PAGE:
Tuesday, March 12, 2013

Things I Should Have Done When She Was A Baby - Episode I

I have always been under the impression that there were two kinds of people – night people and day people. I have functioned under the idea that while I am a day person that thrives in the morning light but fades quickly as the sun sets, the Hubs and the daughter were night people. I grew up with a day person and a night person for parents and I just thought that that was how people worked. That it was something in the brain, that it was their normal.

9:30 AM - Sleeping soundly. The day is practically gone. 
 As the day approaches that the girl begins kindergarten, I have realized that I have got to get her to a different place in her life. The days of sleeping in while I shower her, clothe her and drive her are quickly ending and I need her to begin to function before 8 AM.

This is not normal.
I have been doing a lot of research on sleep patterns and have discovered that this sleepy tendency that she possesses has less to do with genetics and more to do with the fact that I have never sleep trained her. I got to tell you, it kind of stings to know that you are to blame for things that have gone wrong with your kid, especially when you pride yourself on being able to get your child to do a lot of things pretty easily.

When she was an infant she slept and nursed on command. If the Hubs let her sleep all day, I just dealt with the repercussions the next day. When she started daycare, things at home were still very much the same. Daycare had a schedule, they had discipline, but I was a working momma with very little time with her baby. No schedule! Just sleep when you are tired!

This kid is not sleeping. Not even a little. 
She slept solely in our bed until she was two. She had a crib. It was what we used to hold her stuffed animals. When she moved into her own room, her own bed, things went from bad to worse. She would fight. Every single night she would fight. And it was hard. I used every Super Nanny trick I could find.

No eye contact? Check!
No raised voices? Check!
No extra snuggles, extra love, or extra cups of water? Check! Check! Check!

Eventually she would scream herself to sleep and, yet, within an hour of me lying down in my own bed? There she was, screaming at me about water or potty or the “debil”. And I would scoop her up and toss her between myself and the Hubs in an effort to just get some flippin’ sleep.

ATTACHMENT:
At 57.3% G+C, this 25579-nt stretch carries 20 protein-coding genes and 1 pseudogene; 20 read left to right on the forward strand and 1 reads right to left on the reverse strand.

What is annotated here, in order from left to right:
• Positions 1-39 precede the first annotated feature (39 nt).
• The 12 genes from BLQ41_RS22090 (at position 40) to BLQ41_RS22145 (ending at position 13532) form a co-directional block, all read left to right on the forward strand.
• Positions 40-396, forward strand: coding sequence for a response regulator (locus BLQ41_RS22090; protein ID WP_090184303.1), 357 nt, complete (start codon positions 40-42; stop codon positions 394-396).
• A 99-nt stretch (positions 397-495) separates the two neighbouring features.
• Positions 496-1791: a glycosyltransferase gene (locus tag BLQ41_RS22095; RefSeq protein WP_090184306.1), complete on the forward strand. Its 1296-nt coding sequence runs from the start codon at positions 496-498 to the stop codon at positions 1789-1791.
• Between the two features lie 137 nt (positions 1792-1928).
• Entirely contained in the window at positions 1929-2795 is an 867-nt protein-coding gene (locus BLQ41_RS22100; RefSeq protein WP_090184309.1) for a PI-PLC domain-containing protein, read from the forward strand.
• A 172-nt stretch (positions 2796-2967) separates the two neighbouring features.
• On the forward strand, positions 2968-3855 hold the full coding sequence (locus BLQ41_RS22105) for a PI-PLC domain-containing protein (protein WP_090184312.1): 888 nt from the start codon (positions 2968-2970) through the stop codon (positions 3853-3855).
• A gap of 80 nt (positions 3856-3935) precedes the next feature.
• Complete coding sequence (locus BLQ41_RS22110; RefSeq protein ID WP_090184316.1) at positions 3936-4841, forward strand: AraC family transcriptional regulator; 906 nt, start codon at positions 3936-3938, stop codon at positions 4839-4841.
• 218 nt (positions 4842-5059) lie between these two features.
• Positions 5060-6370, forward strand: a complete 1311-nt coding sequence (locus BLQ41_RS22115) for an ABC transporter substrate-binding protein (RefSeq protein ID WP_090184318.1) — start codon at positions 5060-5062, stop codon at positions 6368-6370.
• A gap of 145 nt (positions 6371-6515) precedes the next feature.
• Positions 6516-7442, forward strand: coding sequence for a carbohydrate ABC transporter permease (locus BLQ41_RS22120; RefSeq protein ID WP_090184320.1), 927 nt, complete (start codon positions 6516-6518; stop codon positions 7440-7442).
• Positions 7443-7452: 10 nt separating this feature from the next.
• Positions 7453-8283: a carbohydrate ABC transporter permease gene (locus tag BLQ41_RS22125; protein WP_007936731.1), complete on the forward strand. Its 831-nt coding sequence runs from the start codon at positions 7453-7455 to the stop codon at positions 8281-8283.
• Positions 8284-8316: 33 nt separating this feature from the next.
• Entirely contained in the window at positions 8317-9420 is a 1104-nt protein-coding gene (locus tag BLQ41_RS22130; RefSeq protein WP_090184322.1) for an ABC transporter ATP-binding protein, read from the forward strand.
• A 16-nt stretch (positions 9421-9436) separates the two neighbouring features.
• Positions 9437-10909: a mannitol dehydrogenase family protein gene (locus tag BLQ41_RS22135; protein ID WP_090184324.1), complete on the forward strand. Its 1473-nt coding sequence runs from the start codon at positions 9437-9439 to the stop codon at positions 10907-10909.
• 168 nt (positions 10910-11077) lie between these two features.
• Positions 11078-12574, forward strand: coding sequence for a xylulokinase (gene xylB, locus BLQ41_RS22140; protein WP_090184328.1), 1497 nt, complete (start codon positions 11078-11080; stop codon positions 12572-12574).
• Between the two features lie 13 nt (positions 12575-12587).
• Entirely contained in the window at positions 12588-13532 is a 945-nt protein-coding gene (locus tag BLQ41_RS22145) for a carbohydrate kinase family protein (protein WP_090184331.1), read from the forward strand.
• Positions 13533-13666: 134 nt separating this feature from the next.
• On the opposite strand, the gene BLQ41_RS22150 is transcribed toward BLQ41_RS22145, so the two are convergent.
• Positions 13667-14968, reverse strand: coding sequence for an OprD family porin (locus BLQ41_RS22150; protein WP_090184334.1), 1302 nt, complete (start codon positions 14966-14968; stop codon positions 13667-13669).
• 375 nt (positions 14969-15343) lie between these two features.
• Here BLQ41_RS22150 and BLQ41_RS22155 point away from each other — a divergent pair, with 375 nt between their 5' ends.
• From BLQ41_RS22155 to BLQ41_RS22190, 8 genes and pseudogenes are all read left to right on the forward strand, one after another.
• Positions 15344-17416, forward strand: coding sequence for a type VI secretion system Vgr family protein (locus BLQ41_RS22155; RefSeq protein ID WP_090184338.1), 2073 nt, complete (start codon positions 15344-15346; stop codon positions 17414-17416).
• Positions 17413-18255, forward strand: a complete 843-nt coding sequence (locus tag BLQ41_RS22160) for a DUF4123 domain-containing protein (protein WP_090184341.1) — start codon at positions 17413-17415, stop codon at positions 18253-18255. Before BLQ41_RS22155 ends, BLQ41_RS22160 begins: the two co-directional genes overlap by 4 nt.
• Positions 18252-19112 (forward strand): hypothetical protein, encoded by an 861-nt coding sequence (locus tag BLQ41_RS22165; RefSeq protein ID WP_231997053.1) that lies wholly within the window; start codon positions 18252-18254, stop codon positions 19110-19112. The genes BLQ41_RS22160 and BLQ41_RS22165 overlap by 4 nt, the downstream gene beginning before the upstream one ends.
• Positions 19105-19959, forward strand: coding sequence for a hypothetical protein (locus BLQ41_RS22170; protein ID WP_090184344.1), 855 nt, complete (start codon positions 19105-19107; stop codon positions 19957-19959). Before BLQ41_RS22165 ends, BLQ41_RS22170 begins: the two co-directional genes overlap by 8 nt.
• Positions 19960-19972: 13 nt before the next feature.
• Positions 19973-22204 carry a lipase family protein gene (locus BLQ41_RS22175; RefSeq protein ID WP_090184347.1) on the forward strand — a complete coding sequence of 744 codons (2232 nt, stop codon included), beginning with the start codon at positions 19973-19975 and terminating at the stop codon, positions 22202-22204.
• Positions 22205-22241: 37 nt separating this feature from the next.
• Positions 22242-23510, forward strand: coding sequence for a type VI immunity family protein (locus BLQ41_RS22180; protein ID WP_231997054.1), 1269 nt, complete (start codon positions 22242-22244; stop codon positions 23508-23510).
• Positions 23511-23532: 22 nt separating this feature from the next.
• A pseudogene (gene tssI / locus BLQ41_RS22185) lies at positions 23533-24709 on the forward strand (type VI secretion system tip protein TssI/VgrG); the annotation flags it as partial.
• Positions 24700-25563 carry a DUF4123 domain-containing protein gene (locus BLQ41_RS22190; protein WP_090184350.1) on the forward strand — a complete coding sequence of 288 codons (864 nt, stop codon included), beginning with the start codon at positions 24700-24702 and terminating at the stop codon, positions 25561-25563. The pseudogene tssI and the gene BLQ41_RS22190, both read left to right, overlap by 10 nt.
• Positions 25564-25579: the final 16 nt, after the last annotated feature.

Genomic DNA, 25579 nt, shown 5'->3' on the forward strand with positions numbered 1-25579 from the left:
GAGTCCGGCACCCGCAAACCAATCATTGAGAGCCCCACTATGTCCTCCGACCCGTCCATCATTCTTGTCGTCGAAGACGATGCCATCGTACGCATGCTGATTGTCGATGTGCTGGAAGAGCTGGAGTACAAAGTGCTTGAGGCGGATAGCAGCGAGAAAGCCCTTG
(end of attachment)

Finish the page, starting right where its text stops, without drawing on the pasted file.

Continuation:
Other nights I would give up the fight. I was too tired or I didn't feel well or something and just didn’t want to do it. So, I would give in and lay in her bed next to her only to wake up hours later with a crick in my neck, makeup slathered on my pillow smooshed face, and a wide awake Supergirl smacking me in the face and talking a thousand miles a minute. I would take her to bed with me, knowing that I was setting a bad precedent, knowing that in the long run this, this was the wrong way to go. Or I would just take her to bed with me when it was time to go rather than even begin the fight in the first place. Or the two of us would crash on the couch in front of the TV (cause that’s healthy, right?)

So, here we are at 5 years and 3 months (almost) old and I still cannot get my child to go to sleep at a normal hour. Last night, I had a plan. After a week of research and talking myself into this, I was ready. I had my arsenal prepared.

7 PM: TV off. Sit and talk to Supergirl about her day. Discuss the importance of the letter Z (the class letter of the week). Practice writing the letter Z.

7:30 PM: Shower. Sing silly shower songs and make fun of my vulva and my lumpy butt (cause that never gets old. Never.)

8:00 PM: Brush and braid hair. Put on pajamas. Pick a book.

8:15 PM: Story time.

LOVE these books. Seriously. Order them now. I'll wait.

8:30 PM: Lights out, good night

8:55 PM: “Momma, I gotta potty.”

9:07 PM: “Momma, I need water.”

9:13 PM: “Girl, I know you are behind me, I can hear you breathing. Get in bed.”

9:19 PM: Carry crying child back to bed, no eye contact.

9:36 PM: Carry screaming child back to bed, no eye contact.

9:37 PM: Stand crying in the bathroom because child just stabbed me in the eyeball. Search for signs of internal bleeding. Count to ten.

9:42 PM: Idle threat

9:49 PM: Bigger threat

10:07 PM: Hubs comes home. Child ramps up screaming, this time for “Daddddddy”

10:13 PM: Carry daddy screaming child back to bed. Actually say, “I will give you something to cry…” until I realize what I am saying and storm out of room.

It keeps going like this until 11:45 PM.

11:45 PM.

I knew that this wouldn’t be easy and I am glad that I made the decision to do this 5 months before she is scheduled to start kindergarten, but is it really this hard? Do other people have these issues? Should I shift her back even earlier?

What do you do to get your kid to sleep?

1 comment:

  1. I thought my son would never sleep in his own room. I read every book on child sleep training, tried almost all of it (no help). Finally I paid big bucks to speak with a child psychologist who specialized in sleep issues. She told me my child was sensitive to changes and I had to only change one thing at a time. *sigh*
    First I just got him to fall asleep in his bed with me in it. Whatever happened the rest of the night didn't matter yet. We progressd to him falling asleep with me in the room, not the bed...then I would check on him every five minutes. Eventually I would tell him how tired mommy was and that he had to let me sleep. I think it took me a month or two, but he mostly sleeps all night in his own room. I'd say he wakes me up at night twice a week or so. Good luck! Don't give up!


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